Madonna’s fourth studio album was released in 1989, a turning point for her. After four stormy years, she had split from husband Sean Penn. Since her previous album, True Blue, dedicated to ‘the coolest guy in the universe’, Madonna had completed a triumphant world tour; appeared in two best-forgotten movies; and released a remix album.
Like A Prayer took shape in 1988, the same year Madonna made her Broadway debut in David Mamet’s Speed The Plow. Playing against type as a mousy secretary, Madonna reverted to her natural brunette. This may sound like an incidental detail, but for a celebrity as image-conscious as Madonna, it signified a desire to be taken more seriously, a literal return to her roots.
The front cover shows Madonna’s exposed torso, in unbuttoned jeans, and the inner sleeve was originally scented with patchouli oil; while the back includes a smaller photo of the singer in a low-cut black slip, radiantly smiling, her hands joined in prayer.
Once again, Madonna chose to collaborate with songwriter and producer Patrick Leonard, but the resemblance to True Blue ends there. If True Blue was a ‘love letter to Sean Penn’, Like A Prayer charts Madonna’s subtle metamorphosis during the final months of her marriage. It was to be her most personal album to date, exploring past memories, love and loss.
A broken, frantic guitar riff opens the eponymous song, ‘Like A Prayer’ – followed by a burst of harmony from a gospel choir. This is an epic production, and though Madonna’s vocal is delicate, she holds her own. The first line, ‘Life is a mystery, everyone must stand alone’, is both poignant and ethereal – and she adds, ‘I hear you call my name, and it feels like home.’
Musing on opposing themes of sexuality and religion, Madonna implies that they are, in fact, indelibly connected. It is a passionate song, acknowledging isolation yet taking the listener on an emotional journey. The video marked Madonna’s last collaboration with director Mary Lambert, and caused an outcry by depicting Madonna kissing a black priest. ‘Like A Prayer’ is one of her most enduring hits, and was memorably revived at the Live 8 concert in 2005.
The exuberant mood is heightened for ‘Express Yourself’, where Madonna asks, ‘Do you believe in love?’ Her question is directed at other women, but the message is one of inclusion. Musically, it’s a tribute to sixties soul, the music she grew up with in Detroit. Her voice is full-bodied and gutsy, the lyrics confident and liberated – ‘You deserve the best in life, so if the time isn’t right then move on/Second-best is never enough, you’ll be much better baby on your own.’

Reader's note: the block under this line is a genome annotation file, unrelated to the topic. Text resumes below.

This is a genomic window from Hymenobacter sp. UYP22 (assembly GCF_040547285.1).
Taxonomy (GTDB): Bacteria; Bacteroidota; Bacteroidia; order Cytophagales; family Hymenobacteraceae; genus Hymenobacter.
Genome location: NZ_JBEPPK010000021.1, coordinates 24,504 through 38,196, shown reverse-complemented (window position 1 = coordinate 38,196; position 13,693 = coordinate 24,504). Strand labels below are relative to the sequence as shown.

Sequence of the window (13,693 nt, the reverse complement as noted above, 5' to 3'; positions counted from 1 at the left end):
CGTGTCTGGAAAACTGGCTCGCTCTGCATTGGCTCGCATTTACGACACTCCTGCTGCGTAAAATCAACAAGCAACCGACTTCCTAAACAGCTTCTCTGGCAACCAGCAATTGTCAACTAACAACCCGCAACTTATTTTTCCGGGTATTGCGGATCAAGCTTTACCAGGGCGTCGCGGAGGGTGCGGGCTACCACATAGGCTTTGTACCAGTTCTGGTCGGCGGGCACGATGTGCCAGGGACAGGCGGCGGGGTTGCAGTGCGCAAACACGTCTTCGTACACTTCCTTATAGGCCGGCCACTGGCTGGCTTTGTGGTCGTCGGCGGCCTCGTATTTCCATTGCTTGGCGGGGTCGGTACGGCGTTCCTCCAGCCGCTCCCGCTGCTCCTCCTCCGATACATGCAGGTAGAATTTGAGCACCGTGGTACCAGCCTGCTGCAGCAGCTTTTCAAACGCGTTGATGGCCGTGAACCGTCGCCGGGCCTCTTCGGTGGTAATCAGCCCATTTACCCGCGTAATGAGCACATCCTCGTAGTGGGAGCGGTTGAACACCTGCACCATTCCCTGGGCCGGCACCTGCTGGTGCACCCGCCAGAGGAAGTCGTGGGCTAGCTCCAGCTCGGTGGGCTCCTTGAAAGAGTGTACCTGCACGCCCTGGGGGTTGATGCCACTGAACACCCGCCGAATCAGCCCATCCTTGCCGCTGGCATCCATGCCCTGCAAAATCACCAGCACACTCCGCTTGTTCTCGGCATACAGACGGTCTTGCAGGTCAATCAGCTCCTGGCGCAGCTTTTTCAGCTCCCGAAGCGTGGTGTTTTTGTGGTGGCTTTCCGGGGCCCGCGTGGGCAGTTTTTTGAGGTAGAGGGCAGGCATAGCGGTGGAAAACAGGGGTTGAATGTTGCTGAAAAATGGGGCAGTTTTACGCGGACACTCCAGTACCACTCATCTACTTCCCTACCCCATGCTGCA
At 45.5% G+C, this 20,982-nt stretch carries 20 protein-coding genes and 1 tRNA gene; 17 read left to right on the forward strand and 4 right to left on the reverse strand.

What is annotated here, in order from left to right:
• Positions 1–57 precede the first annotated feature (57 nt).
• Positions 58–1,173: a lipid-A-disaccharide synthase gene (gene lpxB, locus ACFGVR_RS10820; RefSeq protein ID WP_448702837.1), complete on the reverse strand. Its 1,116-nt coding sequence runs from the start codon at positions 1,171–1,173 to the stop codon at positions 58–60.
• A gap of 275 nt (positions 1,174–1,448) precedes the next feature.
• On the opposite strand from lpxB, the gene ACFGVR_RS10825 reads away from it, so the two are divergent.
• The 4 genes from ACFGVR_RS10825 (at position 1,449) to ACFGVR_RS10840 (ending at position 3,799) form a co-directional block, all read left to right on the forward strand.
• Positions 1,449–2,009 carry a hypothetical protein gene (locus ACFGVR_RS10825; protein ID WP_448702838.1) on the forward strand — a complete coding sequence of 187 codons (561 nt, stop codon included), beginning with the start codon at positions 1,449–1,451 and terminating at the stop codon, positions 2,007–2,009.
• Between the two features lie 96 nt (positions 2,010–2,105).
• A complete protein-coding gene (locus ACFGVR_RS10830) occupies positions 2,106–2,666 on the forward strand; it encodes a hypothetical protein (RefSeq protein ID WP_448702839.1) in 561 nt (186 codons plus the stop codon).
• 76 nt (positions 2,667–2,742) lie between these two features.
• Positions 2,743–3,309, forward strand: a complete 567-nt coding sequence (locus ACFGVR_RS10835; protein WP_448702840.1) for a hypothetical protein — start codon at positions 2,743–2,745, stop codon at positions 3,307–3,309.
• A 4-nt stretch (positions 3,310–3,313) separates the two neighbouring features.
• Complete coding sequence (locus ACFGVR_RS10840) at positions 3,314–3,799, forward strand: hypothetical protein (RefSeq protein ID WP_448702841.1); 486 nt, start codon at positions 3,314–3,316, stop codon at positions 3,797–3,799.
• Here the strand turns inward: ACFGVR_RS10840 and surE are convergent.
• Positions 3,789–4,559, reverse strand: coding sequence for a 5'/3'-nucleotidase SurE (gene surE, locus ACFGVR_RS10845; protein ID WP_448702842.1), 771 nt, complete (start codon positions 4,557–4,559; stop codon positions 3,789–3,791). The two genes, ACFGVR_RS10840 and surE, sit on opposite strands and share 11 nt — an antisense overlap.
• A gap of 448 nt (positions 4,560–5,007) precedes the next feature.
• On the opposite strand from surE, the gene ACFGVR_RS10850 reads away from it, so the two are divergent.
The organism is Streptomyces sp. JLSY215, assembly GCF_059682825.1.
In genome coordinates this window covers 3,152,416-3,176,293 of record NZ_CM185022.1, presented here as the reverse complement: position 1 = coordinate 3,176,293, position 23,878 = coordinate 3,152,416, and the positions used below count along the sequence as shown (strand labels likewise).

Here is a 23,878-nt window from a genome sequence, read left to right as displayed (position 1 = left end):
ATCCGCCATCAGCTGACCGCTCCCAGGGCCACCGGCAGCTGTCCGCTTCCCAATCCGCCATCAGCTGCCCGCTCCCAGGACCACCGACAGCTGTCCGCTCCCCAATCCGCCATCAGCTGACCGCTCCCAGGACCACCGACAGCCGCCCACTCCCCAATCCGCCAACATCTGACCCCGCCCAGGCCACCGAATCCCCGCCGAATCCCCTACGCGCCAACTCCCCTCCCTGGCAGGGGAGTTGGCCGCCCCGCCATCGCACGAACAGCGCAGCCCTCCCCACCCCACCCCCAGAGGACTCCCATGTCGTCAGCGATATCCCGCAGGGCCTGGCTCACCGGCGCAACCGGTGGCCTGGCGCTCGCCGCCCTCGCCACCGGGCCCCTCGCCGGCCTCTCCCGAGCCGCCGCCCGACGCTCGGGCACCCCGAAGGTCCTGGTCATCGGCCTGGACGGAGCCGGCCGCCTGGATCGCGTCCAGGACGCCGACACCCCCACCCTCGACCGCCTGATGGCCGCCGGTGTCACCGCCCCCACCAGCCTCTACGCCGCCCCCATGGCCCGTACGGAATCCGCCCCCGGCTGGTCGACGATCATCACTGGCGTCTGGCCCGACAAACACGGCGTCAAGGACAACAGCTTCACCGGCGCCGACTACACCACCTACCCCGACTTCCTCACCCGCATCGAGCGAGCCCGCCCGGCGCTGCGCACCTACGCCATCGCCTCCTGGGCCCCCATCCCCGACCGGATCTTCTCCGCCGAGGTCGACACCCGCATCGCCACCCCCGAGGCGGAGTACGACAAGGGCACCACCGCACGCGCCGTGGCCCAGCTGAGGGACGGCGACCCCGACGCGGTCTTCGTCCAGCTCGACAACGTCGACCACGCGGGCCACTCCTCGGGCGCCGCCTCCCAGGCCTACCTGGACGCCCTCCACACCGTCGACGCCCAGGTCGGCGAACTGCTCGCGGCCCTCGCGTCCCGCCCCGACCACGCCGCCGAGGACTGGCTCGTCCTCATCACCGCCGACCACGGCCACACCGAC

The video used a more club-friendly remix by DJ Shep Pettibone, and was inspired by the 1927 movie, Metropolis. Directed by David Fincher, it reworks Fritz Lang’s futuristic vision and shows a blonde, lingerie-clad Madonna with a young lover. The male is always the sex object in Madonna’s work, not the other way round – and she is in control. In one scene she is chained to a bed, and fetishism would become a major feature of her performances in years to come.
‘Love Song’ is Madonna’s first major duet, with that other iconic star, Prince. They had planned an entire musical together, an intriguing prospect – but this was the only song released. Each part was recorded separately, but their pairing is a strikingly intimate affair. The sound is distinctly Prince’s, perhaps inevitably because of the two, he is the consummate musician. But Madonna’s presence is far stronger than most of his female collaborators, and the lyrics – detailing a pained dialogue between lovers – seem uniquely hers. Madonna’s emotional honesty, and her willingness to experiment, both pay off here.